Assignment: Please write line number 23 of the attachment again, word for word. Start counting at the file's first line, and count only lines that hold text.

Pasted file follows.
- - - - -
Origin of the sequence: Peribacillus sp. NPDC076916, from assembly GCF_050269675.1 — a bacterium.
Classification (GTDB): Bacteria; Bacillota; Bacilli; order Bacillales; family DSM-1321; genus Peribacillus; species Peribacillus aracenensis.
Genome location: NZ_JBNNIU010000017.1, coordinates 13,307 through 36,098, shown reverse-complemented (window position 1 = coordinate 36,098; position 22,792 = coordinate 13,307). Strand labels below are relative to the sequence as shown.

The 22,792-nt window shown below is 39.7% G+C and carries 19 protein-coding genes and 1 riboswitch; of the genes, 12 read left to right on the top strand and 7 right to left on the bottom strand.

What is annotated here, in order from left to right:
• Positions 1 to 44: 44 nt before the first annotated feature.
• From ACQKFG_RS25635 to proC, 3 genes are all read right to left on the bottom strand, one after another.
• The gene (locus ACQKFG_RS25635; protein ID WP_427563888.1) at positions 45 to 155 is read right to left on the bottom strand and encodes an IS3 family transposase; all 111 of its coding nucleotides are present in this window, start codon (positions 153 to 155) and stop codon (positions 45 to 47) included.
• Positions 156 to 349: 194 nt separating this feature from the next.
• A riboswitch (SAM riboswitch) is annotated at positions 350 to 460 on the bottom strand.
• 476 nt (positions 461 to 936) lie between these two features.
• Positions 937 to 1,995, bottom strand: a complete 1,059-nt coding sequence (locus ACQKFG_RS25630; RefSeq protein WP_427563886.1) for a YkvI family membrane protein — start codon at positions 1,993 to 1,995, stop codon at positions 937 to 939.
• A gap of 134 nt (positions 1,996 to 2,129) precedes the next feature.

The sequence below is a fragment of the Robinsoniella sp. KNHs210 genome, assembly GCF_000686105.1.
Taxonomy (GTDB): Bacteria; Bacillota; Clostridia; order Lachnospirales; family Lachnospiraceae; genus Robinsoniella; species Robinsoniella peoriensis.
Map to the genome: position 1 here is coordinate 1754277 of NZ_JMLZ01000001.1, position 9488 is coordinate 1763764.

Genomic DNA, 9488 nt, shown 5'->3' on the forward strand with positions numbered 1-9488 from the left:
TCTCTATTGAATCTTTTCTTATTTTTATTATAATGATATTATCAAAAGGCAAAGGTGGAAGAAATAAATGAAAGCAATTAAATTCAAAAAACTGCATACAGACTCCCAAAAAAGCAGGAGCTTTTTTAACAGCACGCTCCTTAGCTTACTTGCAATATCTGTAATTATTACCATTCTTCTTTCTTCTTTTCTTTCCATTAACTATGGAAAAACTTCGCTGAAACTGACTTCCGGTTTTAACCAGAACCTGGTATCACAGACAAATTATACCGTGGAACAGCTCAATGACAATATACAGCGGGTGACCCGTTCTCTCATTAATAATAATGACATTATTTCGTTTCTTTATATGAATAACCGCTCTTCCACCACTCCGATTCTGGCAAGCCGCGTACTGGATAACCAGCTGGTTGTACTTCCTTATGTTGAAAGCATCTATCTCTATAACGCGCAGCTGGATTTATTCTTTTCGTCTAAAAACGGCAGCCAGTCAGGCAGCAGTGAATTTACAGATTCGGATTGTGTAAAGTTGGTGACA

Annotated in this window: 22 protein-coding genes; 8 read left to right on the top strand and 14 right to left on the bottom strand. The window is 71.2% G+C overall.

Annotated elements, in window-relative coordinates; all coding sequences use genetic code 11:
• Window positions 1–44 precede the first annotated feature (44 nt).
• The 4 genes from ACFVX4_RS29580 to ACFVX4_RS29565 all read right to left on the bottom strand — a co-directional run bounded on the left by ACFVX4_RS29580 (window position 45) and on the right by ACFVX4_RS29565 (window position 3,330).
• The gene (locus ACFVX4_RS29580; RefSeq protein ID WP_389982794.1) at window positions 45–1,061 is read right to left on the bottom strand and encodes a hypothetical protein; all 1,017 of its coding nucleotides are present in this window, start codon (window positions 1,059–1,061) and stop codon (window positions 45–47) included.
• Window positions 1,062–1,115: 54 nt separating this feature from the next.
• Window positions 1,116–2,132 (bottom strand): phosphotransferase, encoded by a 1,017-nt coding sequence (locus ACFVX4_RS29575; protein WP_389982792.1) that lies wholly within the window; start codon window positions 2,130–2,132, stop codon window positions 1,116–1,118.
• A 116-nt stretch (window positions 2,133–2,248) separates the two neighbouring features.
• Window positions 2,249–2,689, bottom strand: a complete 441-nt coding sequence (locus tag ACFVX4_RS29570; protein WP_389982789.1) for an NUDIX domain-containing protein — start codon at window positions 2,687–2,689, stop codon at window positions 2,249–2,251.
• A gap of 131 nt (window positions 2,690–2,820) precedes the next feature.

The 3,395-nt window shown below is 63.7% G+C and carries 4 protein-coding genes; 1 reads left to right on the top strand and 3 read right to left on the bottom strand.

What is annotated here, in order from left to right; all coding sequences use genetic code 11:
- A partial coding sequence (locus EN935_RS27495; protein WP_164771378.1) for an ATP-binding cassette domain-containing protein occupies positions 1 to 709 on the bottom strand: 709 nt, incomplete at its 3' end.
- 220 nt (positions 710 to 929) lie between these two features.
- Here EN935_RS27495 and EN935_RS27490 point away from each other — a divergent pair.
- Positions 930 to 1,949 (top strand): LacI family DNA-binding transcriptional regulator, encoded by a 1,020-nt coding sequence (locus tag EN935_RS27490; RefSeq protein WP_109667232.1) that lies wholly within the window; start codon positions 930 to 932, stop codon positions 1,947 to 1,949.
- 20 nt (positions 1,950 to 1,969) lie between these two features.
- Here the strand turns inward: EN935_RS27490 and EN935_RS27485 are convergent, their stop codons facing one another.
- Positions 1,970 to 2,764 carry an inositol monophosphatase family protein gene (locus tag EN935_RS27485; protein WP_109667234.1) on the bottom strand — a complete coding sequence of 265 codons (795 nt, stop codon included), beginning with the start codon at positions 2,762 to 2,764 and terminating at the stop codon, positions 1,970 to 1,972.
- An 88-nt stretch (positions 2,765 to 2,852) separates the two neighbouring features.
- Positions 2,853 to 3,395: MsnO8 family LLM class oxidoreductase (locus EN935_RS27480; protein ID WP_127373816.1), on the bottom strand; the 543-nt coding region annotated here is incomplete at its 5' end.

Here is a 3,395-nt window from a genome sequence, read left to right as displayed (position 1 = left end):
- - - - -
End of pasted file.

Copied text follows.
• The gene (locus ACFVX4_RS29580; RefSeq protein ID WP_389982794.1) at window positions 45–1,061 is read right to left on the bottom strand and encodes a hypothetical protein; all 1,017 of its coding nucleotides are present in this window, start codon (window positions 1,059–1,061) and stop codon (window positions 45–47) included.